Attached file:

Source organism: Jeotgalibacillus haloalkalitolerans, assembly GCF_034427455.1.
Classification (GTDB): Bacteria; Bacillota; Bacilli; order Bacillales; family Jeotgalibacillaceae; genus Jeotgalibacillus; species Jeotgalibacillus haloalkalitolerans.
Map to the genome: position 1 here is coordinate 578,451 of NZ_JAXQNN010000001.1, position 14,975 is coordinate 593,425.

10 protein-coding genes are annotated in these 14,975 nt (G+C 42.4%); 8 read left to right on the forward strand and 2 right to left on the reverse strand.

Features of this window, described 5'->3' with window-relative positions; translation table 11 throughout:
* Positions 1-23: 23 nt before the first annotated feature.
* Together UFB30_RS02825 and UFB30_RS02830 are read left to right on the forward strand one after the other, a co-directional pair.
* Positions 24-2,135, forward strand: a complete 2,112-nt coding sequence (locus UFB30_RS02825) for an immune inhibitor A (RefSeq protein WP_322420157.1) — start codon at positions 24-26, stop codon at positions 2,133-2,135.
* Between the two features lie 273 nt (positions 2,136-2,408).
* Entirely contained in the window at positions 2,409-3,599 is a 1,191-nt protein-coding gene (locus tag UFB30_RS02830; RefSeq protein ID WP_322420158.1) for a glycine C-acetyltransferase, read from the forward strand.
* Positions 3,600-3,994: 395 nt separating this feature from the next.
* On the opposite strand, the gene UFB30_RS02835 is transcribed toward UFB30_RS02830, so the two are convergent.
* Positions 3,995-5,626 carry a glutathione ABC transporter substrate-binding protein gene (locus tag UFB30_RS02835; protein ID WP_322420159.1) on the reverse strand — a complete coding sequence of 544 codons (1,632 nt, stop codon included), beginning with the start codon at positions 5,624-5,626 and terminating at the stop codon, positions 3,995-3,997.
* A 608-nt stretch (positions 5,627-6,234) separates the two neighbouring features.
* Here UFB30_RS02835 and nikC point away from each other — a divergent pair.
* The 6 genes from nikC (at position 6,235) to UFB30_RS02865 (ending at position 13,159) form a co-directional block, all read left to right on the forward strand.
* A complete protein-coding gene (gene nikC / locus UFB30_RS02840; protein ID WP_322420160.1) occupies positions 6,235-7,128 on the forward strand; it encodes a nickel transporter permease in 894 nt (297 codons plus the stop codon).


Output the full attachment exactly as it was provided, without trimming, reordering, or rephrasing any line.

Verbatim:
Source organism: Jeotgalibacillus haloalkalitolerans, assembly GCF_034427455.1.
Classification (GTDB): Bacteria; Bacillota; Bacilli; order Bacillales; family Jeotgalibacillaceae; genus Jeotgalibacillus; species Jeotgalibacillus haloalkalitolerans.
Map to the genome: position 1 here is coordinate 578,451 of NZ_JAXQNN010000001.1, position 14,975 is coordinate 593,425.

10 protein-coding genes are annotated in these 14,975 nt (G+C 42.4%); 8 read left to right on the forward strand and 2 right to left on the reverse strand.

Features of this window, described 5'->3' with window-relative positions; translation table 11 throughout:
* Positions 1-23: 23 nt before the first annotated feature.
* Together UFB30_RS02825 and UFB30_RS02830 are read left to right on the forward strand one after the other, a co-directional pair.
* Positions 24-2,135, forward strand: a complete 2,112-nt coding sequence (locus UFB30_RS02825) for an immune inhibitor A (RefSeq protein WP_322420157.1) — start codon at positions 24-26, stop codon at positions 2,133-2,135.
* Between the two features lie 273 nt (positions 2,136-2,408).
* Entirely contained in the window at positions 2,409-3,599 is a 1,191-nt protein-coding gene (locus tag UFB30_RS02830; RefSeq protein ID WP_322420158.1) for a glycine C-acetyltransferase, read from the forward strand.
* Positions 3,600-3,994: 395 nt separating this feature from the next.
* On the opposite strand, the gene UFB30_RS02835 is transcribed toward UFB30_RS02830, so the two are convergent.
* Positions 3,995-5,626 carry a glutathione ABC transporter substrate-binding protein gene (locus tag UFB30_RS02835; protein ID WP_322420159.1) on the reverse strand — a complete coding sequence of 544 codons (1,632 nt, stop codon included), beginning with the start codon at positions 5,624-5,626 and terminating at the stop codon, positions 3,995-3,997.
* A 608-nt stretch (positions 5,627-6,234) separates the two neighbouring features.
* Here UFB30_RS02835 and nikC point away from each other — a divergent pair.
* The 6 genes from nikC (at position 6,235) to UFB30_RS02865 (ending at position 13,159) form a co-directional block, all read left to right on the forward strand.
* A complete protein-coding gene (gene nikC / locus UFB30_RS02840; protein ID WP_322420160.1) occupies positions 6,235-7,128 on the forward strand; it encodes a nickel transporter permease in 894 nt (297 codons plus the stop codon).